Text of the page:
Community health centers: What’s working in the U.S. health care system
As the political leadership in Washington grapples with the grim debate over who will have access to health care in the future and who will not, there is, in fact, good news about health care in the United States. This week, leaders at the local, state and national levels will join communities in celebration of National Health Center Week 2017. Their visits to community health centers and our own strong messages will demonstrate that it is possible to move beyond partisan politics and support community-based health centers’ programs that are vital and effective within the nation’s public health system.
With its roots in the civil rights movement of the ’60s and ’70s, the community health center movement started more than 50 years ago as a small but bold demonstration project to provide health care in medically underserved areas, and to ensure that no one should face barriers to health care. Today, these federally qualified community health centers, numbering nearly 1,300 in the 50 states and with decades of federal funding support, are the primary medical homes for more than 25 million people in 9,800 rural and urban communities in the U.S. Massachusetts is home to 50 such centers including ours, Community Health Programs, which serves more than 32,000 patients at its Berkshire County practice sites.
Since their inception, health centers have saved lives, reduced and prevented chronic disease in the most challenged of patients, provided patients with affordable options for care and helped countless Americans avoid costly emergency room visits. Community health centers are innovators in treating chronic disease and responding to national health crise, such as the opioid epidemic that kills 78 people in the U.S. every day.
There is little doubt that these health centers contribute to cost savings for the American taxpayer. In fact, health centers like ours save, on average, $2,371 (or 24 percent) in total spending per Medicaid patient when compared to other providers, according to a 2016 study published in the American Journal of Public Health.
In the Berkshires, Community Health Programs continues to serve uninsured and low-income patients but, as word gets out about our quality of care and as private medical practices move under our administrative umbrella, our client and payer mix is diversifying dramatically. Nearly 25 percent of our patients are covered by private commercial insurance, 33 percent are covered by Medicare and 36 percent are Mass Health recipients. Six percent are self-pay with a small percentage covered by veterans’ benefits. To support our mission of providing health care to all, the federal government will provide $3.7 million in 2017 funding, or a critical 23 percent of our budget. Our employment ranks have grown from 150 to 223 in the past year, which means we are an economic engine in our community thanks in part to our federal support.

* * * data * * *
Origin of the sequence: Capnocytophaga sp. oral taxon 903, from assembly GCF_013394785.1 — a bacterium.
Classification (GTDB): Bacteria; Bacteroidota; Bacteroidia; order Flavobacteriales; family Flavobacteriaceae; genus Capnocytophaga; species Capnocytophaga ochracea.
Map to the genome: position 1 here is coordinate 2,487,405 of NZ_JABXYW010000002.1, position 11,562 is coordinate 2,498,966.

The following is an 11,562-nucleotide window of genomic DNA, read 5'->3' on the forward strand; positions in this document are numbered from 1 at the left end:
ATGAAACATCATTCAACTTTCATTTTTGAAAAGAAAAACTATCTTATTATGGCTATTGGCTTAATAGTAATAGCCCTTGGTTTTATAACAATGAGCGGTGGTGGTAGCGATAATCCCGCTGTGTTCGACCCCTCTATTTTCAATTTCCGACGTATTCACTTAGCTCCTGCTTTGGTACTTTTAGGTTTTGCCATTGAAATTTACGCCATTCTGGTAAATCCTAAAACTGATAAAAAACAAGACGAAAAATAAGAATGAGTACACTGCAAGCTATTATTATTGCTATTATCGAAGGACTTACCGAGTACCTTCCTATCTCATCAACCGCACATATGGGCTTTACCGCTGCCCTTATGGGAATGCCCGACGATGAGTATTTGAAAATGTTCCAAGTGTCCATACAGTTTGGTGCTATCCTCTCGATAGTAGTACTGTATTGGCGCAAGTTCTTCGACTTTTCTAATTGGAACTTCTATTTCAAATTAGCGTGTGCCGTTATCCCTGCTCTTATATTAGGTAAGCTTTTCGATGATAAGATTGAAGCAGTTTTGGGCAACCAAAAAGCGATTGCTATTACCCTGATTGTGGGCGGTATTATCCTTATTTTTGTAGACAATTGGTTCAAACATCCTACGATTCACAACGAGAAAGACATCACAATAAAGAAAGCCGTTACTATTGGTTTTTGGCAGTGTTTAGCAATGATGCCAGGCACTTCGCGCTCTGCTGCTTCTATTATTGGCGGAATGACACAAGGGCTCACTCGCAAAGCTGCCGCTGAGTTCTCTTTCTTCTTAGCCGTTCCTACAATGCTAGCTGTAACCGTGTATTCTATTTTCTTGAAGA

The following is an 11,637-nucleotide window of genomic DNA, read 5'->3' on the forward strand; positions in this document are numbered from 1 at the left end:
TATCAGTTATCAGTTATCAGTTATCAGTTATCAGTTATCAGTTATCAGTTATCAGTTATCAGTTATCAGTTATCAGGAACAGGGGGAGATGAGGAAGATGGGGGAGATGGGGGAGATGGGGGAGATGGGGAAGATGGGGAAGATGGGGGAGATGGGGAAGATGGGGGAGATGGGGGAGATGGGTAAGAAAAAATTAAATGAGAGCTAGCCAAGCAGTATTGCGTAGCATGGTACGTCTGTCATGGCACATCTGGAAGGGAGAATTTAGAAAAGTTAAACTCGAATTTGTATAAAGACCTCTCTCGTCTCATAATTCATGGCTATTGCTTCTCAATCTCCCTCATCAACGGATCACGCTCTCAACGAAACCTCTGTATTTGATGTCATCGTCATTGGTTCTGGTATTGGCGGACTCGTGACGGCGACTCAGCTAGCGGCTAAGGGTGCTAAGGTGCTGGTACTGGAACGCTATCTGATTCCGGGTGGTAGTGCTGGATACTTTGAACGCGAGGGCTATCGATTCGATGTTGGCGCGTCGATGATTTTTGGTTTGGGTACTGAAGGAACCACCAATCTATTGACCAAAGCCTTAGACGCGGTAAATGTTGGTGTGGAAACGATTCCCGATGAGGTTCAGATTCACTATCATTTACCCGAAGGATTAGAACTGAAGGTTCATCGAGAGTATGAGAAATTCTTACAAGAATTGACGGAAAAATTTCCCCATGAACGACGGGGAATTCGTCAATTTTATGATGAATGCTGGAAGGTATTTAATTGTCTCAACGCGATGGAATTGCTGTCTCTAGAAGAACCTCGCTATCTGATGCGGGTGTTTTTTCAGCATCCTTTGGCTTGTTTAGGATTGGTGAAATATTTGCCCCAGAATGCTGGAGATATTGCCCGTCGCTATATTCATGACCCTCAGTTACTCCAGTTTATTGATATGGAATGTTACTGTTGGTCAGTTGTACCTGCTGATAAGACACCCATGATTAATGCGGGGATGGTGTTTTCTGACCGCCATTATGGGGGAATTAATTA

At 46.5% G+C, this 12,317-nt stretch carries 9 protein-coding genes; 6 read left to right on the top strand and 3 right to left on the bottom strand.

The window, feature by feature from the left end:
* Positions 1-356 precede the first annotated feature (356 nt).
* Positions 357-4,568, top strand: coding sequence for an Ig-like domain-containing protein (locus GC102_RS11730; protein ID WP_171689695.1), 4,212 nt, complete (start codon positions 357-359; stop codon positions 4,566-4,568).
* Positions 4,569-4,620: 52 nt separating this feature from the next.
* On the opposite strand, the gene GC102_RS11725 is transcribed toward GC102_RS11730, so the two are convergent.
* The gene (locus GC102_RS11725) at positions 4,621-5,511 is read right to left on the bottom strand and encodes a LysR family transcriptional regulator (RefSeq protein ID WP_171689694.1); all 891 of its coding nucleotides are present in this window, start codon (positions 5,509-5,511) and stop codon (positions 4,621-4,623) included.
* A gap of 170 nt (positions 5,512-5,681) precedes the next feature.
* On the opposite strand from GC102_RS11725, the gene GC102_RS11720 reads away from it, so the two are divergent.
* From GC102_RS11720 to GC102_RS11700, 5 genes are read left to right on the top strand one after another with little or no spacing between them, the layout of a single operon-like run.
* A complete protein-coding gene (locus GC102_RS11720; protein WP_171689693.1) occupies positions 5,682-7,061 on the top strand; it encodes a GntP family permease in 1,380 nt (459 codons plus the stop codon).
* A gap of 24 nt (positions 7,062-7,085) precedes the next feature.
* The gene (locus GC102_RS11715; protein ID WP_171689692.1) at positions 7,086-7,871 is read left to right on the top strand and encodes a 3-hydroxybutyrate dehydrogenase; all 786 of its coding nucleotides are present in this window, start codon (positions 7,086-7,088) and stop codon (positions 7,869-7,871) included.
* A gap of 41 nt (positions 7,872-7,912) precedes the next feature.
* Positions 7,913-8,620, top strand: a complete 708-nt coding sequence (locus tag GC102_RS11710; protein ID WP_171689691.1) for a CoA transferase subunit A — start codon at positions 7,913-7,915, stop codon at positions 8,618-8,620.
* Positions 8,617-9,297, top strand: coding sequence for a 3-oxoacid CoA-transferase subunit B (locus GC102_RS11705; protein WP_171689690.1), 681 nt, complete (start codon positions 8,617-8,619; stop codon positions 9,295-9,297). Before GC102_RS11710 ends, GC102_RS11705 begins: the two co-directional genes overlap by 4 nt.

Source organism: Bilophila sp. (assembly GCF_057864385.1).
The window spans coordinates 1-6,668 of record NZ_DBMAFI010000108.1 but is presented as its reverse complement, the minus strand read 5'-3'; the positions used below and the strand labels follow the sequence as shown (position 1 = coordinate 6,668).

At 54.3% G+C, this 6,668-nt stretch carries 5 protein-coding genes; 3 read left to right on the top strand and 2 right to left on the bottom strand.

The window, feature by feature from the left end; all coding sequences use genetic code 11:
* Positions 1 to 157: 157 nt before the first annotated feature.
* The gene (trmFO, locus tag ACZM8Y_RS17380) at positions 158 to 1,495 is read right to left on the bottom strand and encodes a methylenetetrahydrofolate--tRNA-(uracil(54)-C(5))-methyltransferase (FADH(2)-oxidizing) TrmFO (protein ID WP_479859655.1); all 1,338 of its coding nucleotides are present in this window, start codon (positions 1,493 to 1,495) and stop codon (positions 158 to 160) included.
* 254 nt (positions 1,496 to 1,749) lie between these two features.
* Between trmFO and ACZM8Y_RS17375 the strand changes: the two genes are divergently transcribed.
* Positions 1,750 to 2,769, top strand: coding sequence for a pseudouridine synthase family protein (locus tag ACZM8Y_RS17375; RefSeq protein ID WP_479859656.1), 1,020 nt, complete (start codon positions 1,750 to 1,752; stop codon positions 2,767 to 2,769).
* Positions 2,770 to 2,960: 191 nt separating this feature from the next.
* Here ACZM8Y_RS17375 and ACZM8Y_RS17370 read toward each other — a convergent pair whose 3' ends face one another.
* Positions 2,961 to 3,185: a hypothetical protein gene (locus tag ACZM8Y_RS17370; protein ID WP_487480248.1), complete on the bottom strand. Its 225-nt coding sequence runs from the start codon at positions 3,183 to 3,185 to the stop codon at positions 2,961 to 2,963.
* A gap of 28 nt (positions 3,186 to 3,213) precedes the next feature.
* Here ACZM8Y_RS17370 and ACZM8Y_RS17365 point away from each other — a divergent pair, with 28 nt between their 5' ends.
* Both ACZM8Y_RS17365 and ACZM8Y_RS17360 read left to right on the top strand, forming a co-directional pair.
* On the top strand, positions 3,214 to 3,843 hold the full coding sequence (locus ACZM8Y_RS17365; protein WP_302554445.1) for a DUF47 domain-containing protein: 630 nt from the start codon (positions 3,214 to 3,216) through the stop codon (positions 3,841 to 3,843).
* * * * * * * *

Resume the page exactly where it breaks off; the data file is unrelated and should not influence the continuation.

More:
Community health centers and the people who work with us are problem-solvers who look beyond medical charts to prevent illness. We examine factors that actually cause poor health such as homelessness, lack of nutrition, stress and unemployment. In rural regions like ours, geographical isolation and transportation are added risk factors; our mobile health van rolls regularly to meet and care for many of our isolated neighbors.
Throughout the decades and through bipartisan administrations, Congress has consistently seen the value in growing the federal investment in the health center system of care. But right now, a crisis looms with the scheduled expiration at the end of September of a critical fund that supports the budgets of every health center in the U.S. Congress must act swiftly to extend this funding. Why? Because at a time when efforts to reform the health care system are moving forward with potential risks to our most vulnerable citizens, this is no time to turn our backs on health centers that care for each and every patient. Public investment is critical now more than ever.
Health centers bring a unique and important perspective to the national conversation on health care. We are proud that we can work with lawmakers on both sides of the aisle to strengthen and improve the availability of quality primary care and preventive services to everyone who needs them. Good health begins with an investment in primary care; indeed, advanced nations with generous health care treat health care funding as an investment in health, well being and illness prevention rather than a black hole of costs for sick people. Access to and funding for community health centers is a prescription for the good health of our nation and for our neighbors here in the Berkshires.
Lia Spiliotes is the chief executive officer of Community Health Programs in Great Barrington and serves on the board of the Massachusetts League of Community Health Centers.